It’s slightly narrower than a full size keyboard and much less high. The keyboard is similar to that used on laptops with low profile keys. All the keys are very neatly arranged and fortunately none are too out of place with the delete key next to the backspace key and Page Up and Down running in a line on the right hand side. The Windows key is even present and correct.

The keys themselves are fine to type on, and I managed to type this review using the keyboard without any problems, though I did have to ensure that the sensor on the front was in line-of-sight with the receiver to avoid any missed key presses.

The classic small green MCE logo adorns a dedicated button on the right but you don’t have to press it to launch the software, you can press one of the ‘My’ folder buttons, (Music, Radio, Pictures, Videos and TV). Accessing live TV, recorded TV and the Guide is accessible from buttons on the right hand side. There’s even a button for launching Messenger, should you feel the need to chat to people online while within the Media Center.

On the left is a volume control buttons. Outside of Media Center this controls the Windows volume. Unfortunately, the volume up button didn’t work on my review sample. To the left of this are controls for fast forwarding and rewinding. Essentially if it’s on the remote, it’s on the keyboard too.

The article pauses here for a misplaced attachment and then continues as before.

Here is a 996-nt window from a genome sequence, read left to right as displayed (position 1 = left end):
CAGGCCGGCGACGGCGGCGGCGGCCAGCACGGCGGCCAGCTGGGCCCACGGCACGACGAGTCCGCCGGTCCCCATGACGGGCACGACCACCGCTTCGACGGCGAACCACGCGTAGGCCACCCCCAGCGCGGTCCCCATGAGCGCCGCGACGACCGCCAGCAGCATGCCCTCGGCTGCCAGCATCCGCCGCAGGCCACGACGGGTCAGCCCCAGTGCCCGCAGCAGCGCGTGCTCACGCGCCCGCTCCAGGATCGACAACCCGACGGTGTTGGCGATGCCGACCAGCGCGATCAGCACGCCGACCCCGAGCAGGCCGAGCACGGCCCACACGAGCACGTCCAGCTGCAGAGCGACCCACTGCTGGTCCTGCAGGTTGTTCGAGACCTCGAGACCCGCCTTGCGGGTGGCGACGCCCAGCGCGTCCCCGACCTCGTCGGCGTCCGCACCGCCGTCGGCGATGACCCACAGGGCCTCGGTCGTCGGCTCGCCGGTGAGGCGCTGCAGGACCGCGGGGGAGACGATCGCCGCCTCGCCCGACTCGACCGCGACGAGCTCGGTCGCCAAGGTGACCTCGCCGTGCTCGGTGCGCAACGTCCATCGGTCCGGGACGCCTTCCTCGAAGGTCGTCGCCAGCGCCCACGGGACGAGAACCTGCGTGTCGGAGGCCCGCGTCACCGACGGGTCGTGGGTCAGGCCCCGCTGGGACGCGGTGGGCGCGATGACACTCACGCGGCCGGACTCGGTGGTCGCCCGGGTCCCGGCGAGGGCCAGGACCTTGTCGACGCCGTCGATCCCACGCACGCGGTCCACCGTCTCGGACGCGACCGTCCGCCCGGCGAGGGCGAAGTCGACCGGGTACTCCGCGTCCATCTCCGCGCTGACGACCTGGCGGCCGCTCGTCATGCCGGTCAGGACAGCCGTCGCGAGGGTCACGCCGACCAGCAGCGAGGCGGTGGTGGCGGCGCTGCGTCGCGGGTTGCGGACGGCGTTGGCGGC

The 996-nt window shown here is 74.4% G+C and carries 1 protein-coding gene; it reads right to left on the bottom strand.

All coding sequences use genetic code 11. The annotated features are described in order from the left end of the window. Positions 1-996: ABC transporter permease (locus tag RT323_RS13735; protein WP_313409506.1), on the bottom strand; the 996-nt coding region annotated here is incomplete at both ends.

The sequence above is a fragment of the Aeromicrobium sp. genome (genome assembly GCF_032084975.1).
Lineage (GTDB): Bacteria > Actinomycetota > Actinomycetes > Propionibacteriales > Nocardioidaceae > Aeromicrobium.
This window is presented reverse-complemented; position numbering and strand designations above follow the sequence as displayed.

To navigate Windows a ‘nipple’, for want of a better word, is integrated in the top right. The left and right click buttons are on the left, while you move the nipple in the right, so you can move the cursor around and click at the same time. Unfortunately, the pointer proved to be the weak spot in the keyboard’s armoury. I found that I could get the keyboard to either move incredibly slowly or zoom crazily across the screen, without a lot in between. I’d still recommend keeping a USB mouse handy for those moments when you need to do more intense maintenance work on the system. Beneath the ‘nipple’ is a four directional keys for navigating Media Center and there are dedicated buttons for shutting down the PC and even your TV.

When your fumbling around looking for the buttons to press, you’ll appreciate the fact that there’s a cool orange backlight for the keys at the side, though not the main keys in the center. However, to activate it you’ll still have to find that button in the dark – a dedicated switch to have it on or off by default would have been good.

Generally the keyboard felt solid and well built and it’s black, grey and silver livery mean that it won’t look too ‘computery’ for those who want a home cinema look in the lounge than an office.

When first announced the recommended price was an over-the-top £100. Fortunately, the market seems to have been a bit more realistic and it’s available at Scan for a much more affordable £38.76.

At that price, it’s something of an essential purchase for anyone wanting to build a MCE 2005 system.


The Microsoft Media Center keyboard is well built, neatly laid out, comfortable to type on and affordable. The ‘nipple’ pointer could do with some refinement but that’s the only downside to a great piece of hardware.